ISM Training and Recruitment have officially opened their new training and recruitment centre in the Broomhill Business Complex in Tallaght. The centre will offer a wide variety of training courses including Forklift, Working at Heights, Healthcare, Business and Retail, CPC, Safe Pass, ADR and Manual handling. The recruitment division have a number of job opportunities available in the transport, warehousing, construction and healthcare sectors. Commenting at the official opening , Karl Walsh Senior Director of the ISM group said: “The advantage of having both training and recruitment under one roof is we don’t just train people we find them jobs that fit their newly acquired skills, we have been serving the community in Dublin North for over 10 years and our ambition is to provide the same high standards of training, job opportunities and value for money for the people of South Dublin” Joining customers and the ISM team on the day was guest of honour Mayor of South Dublin County Council Mark Ward, Mayor Ward commented” “While our economy is once again headed towards full employment, in this constantly evolving market, the need for training and upskilling has never been more relevant. With this new state-of -the-art training and recruitment centre in the heart of Tallaght, ISM offers government training boards, companies and jobseekers all their training and recruitment needs under one roof. For more information visit www.ismtraining.ie or call ISM on 01-8641790.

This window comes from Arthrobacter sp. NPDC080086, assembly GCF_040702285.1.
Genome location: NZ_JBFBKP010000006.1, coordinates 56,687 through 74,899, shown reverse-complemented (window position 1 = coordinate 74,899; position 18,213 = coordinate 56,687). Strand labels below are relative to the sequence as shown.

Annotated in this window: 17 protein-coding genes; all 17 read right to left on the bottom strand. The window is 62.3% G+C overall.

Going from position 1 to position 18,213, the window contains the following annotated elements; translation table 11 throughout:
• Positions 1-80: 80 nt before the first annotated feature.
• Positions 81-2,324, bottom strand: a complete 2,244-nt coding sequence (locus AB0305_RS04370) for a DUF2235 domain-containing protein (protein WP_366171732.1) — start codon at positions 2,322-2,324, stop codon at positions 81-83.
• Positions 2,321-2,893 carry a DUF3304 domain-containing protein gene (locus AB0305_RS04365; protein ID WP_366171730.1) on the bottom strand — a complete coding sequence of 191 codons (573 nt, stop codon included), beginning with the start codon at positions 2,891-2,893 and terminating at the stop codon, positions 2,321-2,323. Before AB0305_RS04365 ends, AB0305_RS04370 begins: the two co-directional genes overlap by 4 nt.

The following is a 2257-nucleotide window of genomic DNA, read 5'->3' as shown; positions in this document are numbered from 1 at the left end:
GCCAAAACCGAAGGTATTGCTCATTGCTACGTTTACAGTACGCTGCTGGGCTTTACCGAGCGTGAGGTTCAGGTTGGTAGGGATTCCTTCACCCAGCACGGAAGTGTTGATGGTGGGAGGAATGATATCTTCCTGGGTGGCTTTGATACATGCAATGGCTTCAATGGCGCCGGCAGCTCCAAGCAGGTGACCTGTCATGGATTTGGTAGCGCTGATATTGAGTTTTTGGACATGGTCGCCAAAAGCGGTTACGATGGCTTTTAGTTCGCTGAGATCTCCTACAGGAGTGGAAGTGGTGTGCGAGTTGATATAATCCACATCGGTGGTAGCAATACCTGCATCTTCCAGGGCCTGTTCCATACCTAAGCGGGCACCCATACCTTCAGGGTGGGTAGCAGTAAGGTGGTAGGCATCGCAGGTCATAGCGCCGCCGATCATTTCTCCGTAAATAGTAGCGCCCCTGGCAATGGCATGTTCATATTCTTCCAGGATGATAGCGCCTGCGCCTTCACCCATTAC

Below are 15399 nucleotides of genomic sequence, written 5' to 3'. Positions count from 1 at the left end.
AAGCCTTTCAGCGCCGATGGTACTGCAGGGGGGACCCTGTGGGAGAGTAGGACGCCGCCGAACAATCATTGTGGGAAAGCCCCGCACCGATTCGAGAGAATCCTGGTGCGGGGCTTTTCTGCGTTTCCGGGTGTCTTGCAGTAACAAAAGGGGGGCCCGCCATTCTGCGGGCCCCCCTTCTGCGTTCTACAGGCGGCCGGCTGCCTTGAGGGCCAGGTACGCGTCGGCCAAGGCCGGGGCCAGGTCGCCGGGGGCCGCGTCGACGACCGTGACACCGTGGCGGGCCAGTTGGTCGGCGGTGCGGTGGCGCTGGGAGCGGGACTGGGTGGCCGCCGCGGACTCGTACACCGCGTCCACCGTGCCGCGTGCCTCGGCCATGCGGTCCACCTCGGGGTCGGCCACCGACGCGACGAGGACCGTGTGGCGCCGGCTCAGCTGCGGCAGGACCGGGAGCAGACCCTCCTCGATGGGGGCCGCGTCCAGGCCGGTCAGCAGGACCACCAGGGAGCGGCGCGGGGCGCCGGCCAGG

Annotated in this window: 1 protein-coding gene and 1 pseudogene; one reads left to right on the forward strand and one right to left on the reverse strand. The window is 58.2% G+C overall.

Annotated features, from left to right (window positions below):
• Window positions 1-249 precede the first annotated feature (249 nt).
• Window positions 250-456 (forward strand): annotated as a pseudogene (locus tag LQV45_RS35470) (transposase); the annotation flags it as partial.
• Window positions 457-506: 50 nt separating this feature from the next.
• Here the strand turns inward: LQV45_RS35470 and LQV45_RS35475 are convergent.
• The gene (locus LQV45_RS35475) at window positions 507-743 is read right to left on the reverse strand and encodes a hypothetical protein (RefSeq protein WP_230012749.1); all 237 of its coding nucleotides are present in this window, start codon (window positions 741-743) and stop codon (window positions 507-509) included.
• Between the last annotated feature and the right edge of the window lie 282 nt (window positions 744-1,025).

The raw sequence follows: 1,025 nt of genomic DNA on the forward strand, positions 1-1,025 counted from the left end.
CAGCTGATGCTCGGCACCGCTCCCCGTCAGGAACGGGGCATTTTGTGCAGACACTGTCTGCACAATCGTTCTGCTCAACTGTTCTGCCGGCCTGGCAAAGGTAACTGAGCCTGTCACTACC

We have previously written about the responsibilities of employers when their staff “drive for work”. A real challenge in such situations is that many people – employers and employees alike – fail to understand what “driving for work” really means and consequently expose themselves to significant risk. While this is important and employers cannot neglect their legal responsibilities, it is also critical that a true partnership develops between the employer and employees to ensure that the necessary steps are taken. In 2017 the Irish Independent reported on a study which showed some shocking findings on basic driver awareness and preparedness. This included the following: 39% of drivers never checked tyre tread 31% of drivers failed to check oil levels 35% of drivers neglected to check whether brake lights are functioning 42% of drivers failed to check fuel levels before leaving on a long journey 33% of drivers didn’t know whether their vehicle had a spare tyre (and 37% didn’t know if their car had a jack!) Unfortunately, the report did not tell us whether these drivers worked for companies with suitable or effective policies, but let’s assume for a moment two key scenarios: where the employer either has a suitable policy in place or does not have a suitable policy in place. In the first instance, where a suitable policy is not in place, the employer would arguably have significant responsibility for allowing them to drive for work without having suitable knowledge of their vehicle and of the basic parameters of safe driving. Should an accident or incident happen while they are driving for work then the employer would carry significant liability. In the second instance, where a suitable policy is in place and training has taken place, it could well be argued that the employer has discharged their responsibilities. If the employee does not maintain sufficient knowledge of their vehicle and carry out the necessary checks despite a clear policy being in place, then to an extent they must bear a degree of responsibility. The lesson for employers, however, is that it is not enough just to have a policy in place: they must ensure that their employees follow it. That said, and as the saying goes, you can leave a horse to water… ISM Training’s specialist Fleet Division is highly experienced in all aspects of driving for work. We support Ireland’s largest organisations – private, state and semi-state – with the implementation of fleet training solutions to ensure that both that their legal obligations are met but more importantly that their employees are able to drive safely and effectively when carrying out their duties and “driving for work”. If you would like to learn more about how ISM Training and our Fleet Division can help you, call our friendly Customer Care Team today. Our friendly customer Customer Care Team can be contacted on 01 864 1790 and they would be delighted to discuss the consultancy and training options with you.